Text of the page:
10 Biggest Vegetable Gardening Mistakes

Like all gardening, growing great vegetables takes experience. Success is going to depend on a lot that is out of your control including rainfall, temperature, and soil type to name just a few considerations. There are some common mistakes to avoid starting out that will save you time and effort and increase your chances for a bountiful harvest.

  • 01 of 10

    Planting Too Early

    Woman starting seeds indoors

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    We're all impatient to get the garden started. It's very tempting to get your hands in the soil and start seeds months before your last frost date. However, little seeds quickly become lanky, hungry seedlings. They need a lot more space in your home, and they become stressed if they must remain indoors in pots with limited light.

    Even if you start your garden by purchasing seedlings, resist the urge to put them in the ground as soon as you get them home. It may be true that you'll find the biggest selection of varieties if you shop early, but have a plan for hardening them off and for protecting them if a late frost is predicted. Otherwise, you'll be right back at the nursery buying more plants.

  • 02 of 10

    Picking a Bad Spot

    choosing an already vegetative spot

    The Spruce / K. Dave

    It's a pleasure to work in a vegetable garden in the crisp days of spring or fall, but if your garden is not handy, eventually you won't be visiting it every day. It only takes a day or two for zucchini to grow to the size of a bowling pin or a rabbit to break through your fence and finish off your peas.

    Two other considerations are available water and sun exposure. Most vegetables require at least six hours of sun a day. Not enough will result in weak plants with fewer fruits that won't develop full flavor. Consider how you will get water to your garden in times of insufficient rainfall. Hoses and watering cans may become necessary and the closer the garden is to the water source, the easier it becomes to keep your plants hydrated.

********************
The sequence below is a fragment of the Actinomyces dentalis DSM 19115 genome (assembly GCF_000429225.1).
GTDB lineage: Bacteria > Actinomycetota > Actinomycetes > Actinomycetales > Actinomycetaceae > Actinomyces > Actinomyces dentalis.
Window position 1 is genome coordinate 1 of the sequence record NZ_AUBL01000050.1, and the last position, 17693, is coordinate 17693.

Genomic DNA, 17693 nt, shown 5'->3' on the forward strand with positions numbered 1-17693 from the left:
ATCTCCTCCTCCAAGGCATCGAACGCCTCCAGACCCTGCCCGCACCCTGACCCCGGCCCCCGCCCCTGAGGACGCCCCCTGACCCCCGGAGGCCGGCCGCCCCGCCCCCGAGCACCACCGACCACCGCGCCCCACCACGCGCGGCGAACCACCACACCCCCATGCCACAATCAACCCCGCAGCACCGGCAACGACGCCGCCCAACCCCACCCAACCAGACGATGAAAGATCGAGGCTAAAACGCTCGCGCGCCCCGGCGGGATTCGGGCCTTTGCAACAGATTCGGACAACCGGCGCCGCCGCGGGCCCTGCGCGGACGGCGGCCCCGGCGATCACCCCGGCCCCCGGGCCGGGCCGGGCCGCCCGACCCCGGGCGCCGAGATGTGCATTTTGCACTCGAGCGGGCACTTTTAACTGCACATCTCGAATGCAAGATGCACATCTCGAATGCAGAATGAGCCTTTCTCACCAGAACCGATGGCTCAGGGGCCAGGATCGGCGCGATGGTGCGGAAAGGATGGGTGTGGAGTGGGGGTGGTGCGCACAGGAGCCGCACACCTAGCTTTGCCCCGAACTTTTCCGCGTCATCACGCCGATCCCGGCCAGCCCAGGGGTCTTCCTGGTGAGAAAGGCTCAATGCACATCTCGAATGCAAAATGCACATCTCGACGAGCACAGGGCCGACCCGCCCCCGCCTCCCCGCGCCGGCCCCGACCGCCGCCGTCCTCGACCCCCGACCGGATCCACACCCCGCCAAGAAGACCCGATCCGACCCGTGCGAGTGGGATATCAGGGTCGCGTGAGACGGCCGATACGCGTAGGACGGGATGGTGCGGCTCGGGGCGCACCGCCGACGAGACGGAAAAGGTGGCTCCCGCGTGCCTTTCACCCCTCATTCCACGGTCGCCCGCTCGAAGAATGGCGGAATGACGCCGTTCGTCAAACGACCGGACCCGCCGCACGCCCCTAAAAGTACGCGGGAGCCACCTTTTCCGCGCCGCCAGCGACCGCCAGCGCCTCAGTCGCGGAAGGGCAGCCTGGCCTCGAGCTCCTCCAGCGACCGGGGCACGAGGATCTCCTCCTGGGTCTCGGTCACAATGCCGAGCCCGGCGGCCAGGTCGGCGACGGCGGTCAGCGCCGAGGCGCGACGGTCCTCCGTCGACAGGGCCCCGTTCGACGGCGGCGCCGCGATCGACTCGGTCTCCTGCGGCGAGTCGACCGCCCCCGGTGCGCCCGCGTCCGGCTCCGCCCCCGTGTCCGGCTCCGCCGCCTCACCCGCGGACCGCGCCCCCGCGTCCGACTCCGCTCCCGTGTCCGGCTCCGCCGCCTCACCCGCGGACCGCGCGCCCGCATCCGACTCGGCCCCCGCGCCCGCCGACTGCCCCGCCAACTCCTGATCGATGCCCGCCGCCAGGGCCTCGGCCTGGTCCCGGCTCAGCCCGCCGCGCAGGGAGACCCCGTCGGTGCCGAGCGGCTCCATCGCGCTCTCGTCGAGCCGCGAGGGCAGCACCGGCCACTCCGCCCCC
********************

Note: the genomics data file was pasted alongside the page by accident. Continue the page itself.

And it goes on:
• 03 of 10

    Skimping on Soil

    soil detail

    The Spruce / K. Dave

    The type of soil in your garden is critical to the health of your plants which rely on a proper balance of acid and alkalinity. Primary nutrients are nitrogen, phosphorous and potassium which must be available. Good soil also contains secondary and micronutrients as well as beneficial organisms. Earthworms are always a good sign. Cooperative extension agencies provide soil testing and can tell you if your soil needs to be amended and how to accomplish this before you plant. Starting off with poor soil means you will be fighting against it all season.

    Avoid working your soil too early. Soggy springtime weather can be frustrating but it pays to wait to dig, hoe or til up your garden until a handful of soil crumbles when squeezed in your fist. Working wet soil causes compaction which causes poor root growth and weak plants.

    Consider adding a green manure cover, compost or leaf mold to the garden at the end of the season. Adding nutrients back into depleted soil will pay off in the long run. Sometimes it's difficult to think about garden work once the harvest is over, but truthfully, a gardener's work is never done.

  • 04 of 10

    Not Harvesting

    onion harvest

    The Spruce / K. Dave

    It sounds counter-intuitive, but some gardeners are hesitant to harvest when things are ready. Not harvesting when a vegetable is ready to be picked will actually cause your garden to slow down. A plant won't set more cucumbers or peppers if its branches are already full of them. Herbs, like basil and cilantro, benefit from frequent harvesting. Cutting off the tops of the plants encourages them to branch out and get fuller. Enjoy your vegetables while they are at peak.

    Continue to 5 of 10 below.
  • 05 of 10

    Planting Too Much

    abundance of greens

    The Spruce / K. Dave

    When the temperature plummets with snow on the ground, the seed catalogs can be tough to resist. Planting more than you can eat or even take care of is a common mistake starting out. Vegetable gardens are a lot of work. It is much more rewarding to enjoy success with a smaller garden than to struggle trying to keep up with a large space. For someone brand new to gardening, a 10 x 10-foot garden is a good size starting out. Once you've got the basics down you can always expand.

    Too much variety can also overwhelm you. Tomatoes are popular but growing great tomatoes involves a lot more effort than growing potatoes or kale. Every vegetable variety will require different levels of attention from you, so start with a handful of plants you really enjoy eating or that you can't purchase fresh locally. Learn how to grow them well and then expand your repertoire.

  • 06 of 10

    Ignoring Spacing

    appropriately spaced vegetables

    The Spruce / K. Dave